List of dates predicted for apocalyptic events From Wikipedia, the free encyclopedia Jump to navigation Jump to search This is a dynamic list and may never be able to satisfy particular standards for completeness.
No one of these writings appeared until some years after Jesus' physical death.
He left no written records concerning himself, and any information about him must be gleaned from what other people have written. By the end of the first century of the Christian era or thereabouts, several biographies of Jesus had been written, four of which are now part of the New Testament.
Before any of these biographies were written, Christian communities — what was later known as churches — had been established, and letters instructing the members about the Christian way of life and telling them how to deal with local problems were sent to them. Some of these letters were written by a man named Paul, who, although raised in the strict traditions of the Jewish religion, had converted to Christianity, and who spent the remainder of his life as a missionary, founding new churches and nurturing members in their newly acquired faith.
After Paul's death, other leaders of the movement continued to write letters to churches; in this way, they hoped to strengthen the organization and prepare its followers for any emergencies. As the number of Christians increased and their influence was felt in various parts of the then-known world, opposition to the movement arose from different quarters.
Jews deeply resented the fact that many of their own people were forsaking Judaism and becoming Christians, but the most severe opposition came from the Roman government, which tried in various ways to suppress, if not to annihilate, the whole Christian movement on the grounds that it constituted a danger and a threat to the security of the empire.
When persecution of the Christians became extreme, messages were sent to them by church leaders. These messages, usually in the form of letters or public addresses, encouraged the sufferers and advised them concerning the ways in which they should respond to the demands that were being made upon them.
Some of these messages are now part of the New Testament. Other letters, several of which have been preserved, were written to counteract false doctrines that arose within the churches. However, these writings were not intended by their respective authors to be regarded as sacred literature comparable to that of the prophets of the Old Testament.
Eventually, Christians did come to think of these writings in this way, but the transition from a collection of writings originally designed to meet certain local problems to the status of sacred Scriptures either replacing or else being added to the Old Testament required a comparatively long period of time.
The twenty-seven writings in the New Testament of today were selected from a larger list of writings, and not until the fourth century of our era was any general agreement reached among the Christian churches as to the exact number and selection of writings that should be included.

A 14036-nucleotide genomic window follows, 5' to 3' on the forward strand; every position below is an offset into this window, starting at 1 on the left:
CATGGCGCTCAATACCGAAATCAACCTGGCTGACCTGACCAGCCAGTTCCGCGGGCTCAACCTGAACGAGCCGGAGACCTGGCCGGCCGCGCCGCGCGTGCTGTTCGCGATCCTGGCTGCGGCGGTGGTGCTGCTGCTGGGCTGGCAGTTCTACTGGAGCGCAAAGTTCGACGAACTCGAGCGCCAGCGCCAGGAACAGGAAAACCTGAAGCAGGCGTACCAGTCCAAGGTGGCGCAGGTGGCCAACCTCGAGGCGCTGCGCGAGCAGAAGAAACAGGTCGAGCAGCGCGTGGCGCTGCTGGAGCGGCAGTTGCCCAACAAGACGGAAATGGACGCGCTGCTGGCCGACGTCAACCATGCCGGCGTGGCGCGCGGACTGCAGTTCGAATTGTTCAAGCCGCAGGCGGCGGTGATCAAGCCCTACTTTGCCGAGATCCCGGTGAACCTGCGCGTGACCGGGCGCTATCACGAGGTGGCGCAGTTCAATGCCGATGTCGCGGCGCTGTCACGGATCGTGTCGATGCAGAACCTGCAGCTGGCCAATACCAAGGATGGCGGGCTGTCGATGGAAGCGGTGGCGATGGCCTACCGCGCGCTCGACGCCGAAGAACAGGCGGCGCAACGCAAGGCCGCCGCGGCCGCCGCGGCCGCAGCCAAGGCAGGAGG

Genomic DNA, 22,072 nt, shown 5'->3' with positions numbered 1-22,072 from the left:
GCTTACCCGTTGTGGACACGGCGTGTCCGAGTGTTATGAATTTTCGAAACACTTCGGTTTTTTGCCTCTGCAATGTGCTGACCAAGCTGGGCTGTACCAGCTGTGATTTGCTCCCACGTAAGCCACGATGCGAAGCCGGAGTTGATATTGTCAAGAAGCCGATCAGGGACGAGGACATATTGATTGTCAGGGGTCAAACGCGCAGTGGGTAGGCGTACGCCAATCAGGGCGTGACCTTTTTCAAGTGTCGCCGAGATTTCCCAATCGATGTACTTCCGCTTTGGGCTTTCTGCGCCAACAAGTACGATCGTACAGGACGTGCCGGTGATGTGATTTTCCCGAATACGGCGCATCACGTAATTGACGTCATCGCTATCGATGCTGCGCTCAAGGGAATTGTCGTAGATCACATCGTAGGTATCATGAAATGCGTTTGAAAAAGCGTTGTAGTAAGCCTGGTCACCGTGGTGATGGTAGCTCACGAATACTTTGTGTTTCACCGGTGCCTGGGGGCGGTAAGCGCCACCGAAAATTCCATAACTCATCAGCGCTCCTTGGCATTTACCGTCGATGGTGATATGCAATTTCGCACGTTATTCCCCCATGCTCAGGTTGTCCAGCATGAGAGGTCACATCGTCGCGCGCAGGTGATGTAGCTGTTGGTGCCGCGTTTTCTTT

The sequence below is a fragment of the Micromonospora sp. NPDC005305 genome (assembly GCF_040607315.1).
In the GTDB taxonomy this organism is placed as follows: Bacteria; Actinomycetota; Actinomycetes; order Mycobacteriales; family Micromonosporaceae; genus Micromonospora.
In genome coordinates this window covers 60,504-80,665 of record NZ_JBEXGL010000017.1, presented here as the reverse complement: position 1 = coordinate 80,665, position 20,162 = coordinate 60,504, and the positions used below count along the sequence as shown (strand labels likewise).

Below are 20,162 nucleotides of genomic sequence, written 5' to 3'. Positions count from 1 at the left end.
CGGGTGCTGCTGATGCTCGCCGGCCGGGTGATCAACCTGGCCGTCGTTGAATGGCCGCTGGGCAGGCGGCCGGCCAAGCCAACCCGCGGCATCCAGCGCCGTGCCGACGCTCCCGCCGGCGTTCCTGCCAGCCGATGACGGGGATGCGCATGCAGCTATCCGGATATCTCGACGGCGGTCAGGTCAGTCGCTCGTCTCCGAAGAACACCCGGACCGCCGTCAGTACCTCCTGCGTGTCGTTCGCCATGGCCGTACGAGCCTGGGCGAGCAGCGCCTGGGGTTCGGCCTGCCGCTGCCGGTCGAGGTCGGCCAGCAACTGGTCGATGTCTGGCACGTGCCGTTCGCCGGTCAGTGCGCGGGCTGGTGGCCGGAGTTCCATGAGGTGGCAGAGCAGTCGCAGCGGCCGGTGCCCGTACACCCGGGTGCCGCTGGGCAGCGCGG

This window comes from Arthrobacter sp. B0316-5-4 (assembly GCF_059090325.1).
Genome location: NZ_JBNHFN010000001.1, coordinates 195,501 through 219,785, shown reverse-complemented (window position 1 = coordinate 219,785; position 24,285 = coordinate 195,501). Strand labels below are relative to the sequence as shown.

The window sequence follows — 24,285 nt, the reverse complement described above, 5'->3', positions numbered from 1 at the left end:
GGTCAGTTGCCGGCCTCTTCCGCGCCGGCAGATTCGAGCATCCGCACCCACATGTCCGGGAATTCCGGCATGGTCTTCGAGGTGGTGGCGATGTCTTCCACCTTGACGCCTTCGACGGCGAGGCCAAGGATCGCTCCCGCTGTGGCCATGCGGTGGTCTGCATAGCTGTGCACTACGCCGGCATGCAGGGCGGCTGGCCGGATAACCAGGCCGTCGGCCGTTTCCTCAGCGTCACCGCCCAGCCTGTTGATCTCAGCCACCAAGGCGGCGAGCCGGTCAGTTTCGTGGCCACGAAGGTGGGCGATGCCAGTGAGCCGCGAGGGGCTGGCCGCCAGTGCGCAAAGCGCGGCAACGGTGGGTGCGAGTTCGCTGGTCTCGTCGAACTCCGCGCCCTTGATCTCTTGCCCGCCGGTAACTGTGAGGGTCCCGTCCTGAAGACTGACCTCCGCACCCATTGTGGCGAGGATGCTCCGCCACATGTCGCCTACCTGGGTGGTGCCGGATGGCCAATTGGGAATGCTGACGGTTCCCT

The Gospels and Paul's letters generally were accepted prior to that time, but other writings' inclusion was a matter of serious controversy. In view of these facts, an adequate understanding of the books in the New Testament cannot be had without some knowledge of the historical background from which they were written, but just how this knowledge can be obtained presents something of a problem.
Our chief source of information is the New Testament itself, but there are some references to Jesus and the Christian movement in Roman history and in Jewish literature pertaining to the period in which he lived.
However, these non-Christian sources are very meager, and we have good reasons for believing that they are somewhat biased. Christian sources are no doubt biased too, but in the case of both Christian and non-Christian sources, we know the direction in which each of them is biased, and we can make proper allowances.
Because only in the Christian sources do we have any detailed account of the life and teachings of Jesus and the general character of the early Christian movement, we need to center our attention on them.
The New Testament biographies of Jesus, usually referred to as the Gospels, contain the most extensive records of what Jesus did and of what he taught. · The New Testament calls on believers to share the good news and to evangelize among all nations, and to do so under the most difficult of circumstances (e.g., bearing witness to Christ in the Islamic world).grupobittia.com · Thus any analysis of the economic strands of thought in the New Testament must be interpreted in terms of both the theological and social constructs of the day, if they are to be grupobittia.com://grupobittia.com · Christians should not concern themselves with predictions of the end of the world, Pope Benedict XVI told his midday audience on Sunday, November grupobittia.com?storyid= Dr.
J. Paul Tanner Old Testament I Source Analysis of the OT June 1, S ES S I O N T WE LV E SOURCE ANALYSIS OF THE OLD TESTAMENT I.
INTRODUCTION In the field of Old Testament studies, one of the areas of concern for all scholars (whether they be conservative or liberal) is the matter of "higher criticism.".
Jesus, Paul and the End of the World [Ben Witherington III] on grupobittia.com *FREE* shipping on qualifying offers. More than eighty years ago Albert Schweitzer posed a question of enduring debate for New Testament scholarship.
Did Jesus--and later Paul--believe that the apocalyptic kingdom of God was about to appear4/5(5). Leuctra; which told the stories of Herodotus, carried the mingled fire and logic of Demosthenes, voiced the tremendous passion of Oedipus, and The list of New-Testament words lifted out of ignoble associations and uses, and mitered as ministers of sacred truth, is a long and significant one;.